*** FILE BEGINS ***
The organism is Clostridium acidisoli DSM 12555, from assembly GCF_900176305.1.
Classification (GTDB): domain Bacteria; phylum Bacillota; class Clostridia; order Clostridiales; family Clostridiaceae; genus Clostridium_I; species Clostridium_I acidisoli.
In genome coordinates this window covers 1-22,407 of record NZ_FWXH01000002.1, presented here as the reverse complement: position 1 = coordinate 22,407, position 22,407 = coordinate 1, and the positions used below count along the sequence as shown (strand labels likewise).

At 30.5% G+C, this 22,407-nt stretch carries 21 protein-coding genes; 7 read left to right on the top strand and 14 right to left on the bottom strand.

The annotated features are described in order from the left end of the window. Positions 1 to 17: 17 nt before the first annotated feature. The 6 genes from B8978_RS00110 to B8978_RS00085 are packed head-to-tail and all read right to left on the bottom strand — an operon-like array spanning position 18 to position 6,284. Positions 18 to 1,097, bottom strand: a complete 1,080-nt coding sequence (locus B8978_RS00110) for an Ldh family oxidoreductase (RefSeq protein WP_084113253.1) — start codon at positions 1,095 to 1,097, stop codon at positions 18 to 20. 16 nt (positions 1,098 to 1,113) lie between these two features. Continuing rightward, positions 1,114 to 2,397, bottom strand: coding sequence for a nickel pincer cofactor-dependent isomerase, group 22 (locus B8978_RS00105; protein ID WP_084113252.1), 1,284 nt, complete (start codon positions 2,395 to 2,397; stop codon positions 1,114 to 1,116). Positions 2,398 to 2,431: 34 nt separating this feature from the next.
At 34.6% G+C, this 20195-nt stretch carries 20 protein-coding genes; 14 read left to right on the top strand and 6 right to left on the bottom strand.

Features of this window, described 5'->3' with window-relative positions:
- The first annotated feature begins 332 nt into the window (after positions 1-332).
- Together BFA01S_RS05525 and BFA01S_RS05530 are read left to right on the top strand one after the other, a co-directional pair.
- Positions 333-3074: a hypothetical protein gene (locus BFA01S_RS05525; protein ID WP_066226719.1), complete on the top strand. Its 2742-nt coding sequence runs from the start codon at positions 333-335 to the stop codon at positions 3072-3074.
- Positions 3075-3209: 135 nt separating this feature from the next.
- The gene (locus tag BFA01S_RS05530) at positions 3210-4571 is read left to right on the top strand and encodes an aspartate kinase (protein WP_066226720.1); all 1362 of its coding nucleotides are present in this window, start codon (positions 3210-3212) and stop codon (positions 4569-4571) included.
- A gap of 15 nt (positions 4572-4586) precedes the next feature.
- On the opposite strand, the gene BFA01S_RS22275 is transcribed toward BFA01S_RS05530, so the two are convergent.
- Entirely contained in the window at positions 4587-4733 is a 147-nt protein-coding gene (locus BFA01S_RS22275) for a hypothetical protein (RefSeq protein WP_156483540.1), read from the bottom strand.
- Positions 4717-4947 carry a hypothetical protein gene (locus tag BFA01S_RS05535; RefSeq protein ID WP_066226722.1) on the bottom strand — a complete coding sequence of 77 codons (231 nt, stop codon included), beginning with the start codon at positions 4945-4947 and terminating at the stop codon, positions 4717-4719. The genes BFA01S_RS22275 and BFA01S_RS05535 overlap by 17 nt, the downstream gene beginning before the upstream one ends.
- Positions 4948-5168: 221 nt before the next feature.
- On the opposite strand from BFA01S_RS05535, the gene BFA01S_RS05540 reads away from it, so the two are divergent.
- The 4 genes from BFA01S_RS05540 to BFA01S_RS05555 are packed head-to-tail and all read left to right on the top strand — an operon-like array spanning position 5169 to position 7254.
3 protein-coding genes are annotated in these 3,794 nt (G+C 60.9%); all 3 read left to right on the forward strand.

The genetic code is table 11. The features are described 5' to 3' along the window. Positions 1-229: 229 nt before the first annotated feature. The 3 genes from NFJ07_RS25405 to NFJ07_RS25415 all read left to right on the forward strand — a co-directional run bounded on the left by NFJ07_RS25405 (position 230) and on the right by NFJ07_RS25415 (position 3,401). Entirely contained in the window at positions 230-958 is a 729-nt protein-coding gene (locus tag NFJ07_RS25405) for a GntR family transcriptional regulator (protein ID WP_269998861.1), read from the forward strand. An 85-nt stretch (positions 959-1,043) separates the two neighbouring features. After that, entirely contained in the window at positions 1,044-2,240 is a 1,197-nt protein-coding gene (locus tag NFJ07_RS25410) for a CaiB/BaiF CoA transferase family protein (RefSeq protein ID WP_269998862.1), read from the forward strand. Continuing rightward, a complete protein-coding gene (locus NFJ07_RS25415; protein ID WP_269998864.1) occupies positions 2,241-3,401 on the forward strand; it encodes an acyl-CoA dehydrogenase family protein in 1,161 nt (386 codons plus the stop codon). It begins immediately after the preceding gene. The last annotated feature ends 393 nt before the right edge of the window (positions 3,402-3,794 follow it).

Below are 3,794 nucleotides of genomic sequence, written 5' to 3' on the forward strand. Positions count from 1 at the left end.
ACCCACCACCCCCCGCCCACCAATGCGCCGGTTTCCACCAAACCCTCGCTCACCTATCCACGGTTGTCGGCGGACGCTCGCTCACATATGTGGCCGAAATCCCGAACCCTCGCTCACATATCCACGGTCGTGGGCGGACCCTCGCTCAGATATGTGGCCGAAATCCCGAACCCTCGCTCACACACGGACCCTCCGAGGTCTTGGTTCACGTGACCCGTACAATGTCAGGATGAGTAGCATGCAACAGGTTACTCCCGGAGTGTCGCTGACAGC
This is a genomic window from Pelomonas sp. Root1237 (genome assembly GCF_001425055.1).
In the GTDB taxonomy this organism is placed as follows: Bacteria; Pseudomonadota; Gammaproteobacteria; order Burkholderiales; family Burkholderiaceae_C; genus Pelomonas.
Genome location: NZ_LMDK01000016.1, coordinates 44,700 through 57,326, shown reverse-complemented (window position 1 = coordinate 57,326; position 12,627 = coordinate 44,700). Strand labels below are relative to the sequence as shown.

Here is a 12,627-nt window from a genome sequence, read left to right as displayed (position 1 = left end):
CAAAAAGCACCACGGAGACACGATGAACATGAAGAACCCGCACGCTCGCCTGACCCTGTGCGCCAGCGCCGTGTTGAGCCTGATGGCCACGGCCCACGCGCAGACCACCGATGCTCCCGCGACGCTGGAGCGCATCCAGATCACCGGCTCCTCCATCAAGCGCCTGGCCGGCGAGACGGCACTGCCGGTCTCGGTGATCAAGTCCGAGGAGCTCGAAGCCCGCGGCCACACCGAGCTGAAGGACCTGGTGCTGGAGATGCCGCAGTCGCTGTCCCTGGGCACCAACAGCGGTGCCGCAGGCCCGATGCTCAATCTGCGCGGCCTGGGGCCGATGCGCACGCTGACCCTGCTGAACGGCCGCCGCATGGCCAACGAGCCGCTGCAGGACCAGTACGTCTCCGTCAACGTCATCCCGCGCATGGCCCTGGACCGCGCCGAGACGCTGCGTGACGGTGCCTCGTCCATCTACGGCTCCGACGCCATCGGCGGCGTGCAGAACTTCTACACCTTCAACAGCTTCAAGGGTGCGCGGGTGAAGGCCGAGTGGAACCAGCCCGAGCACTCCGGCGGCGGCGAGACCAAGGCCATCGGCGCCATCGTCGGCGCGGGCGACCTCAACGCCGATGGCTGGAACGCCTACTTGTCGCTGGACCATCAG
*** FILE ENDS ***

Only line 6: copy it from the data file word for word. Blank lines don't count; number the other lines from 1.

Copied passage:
At 34.6% G+C, this 20195-nt stretch carries 20 protein-coding genes; 14 read left to right on the top strand and 6 right to left on the bottom strand.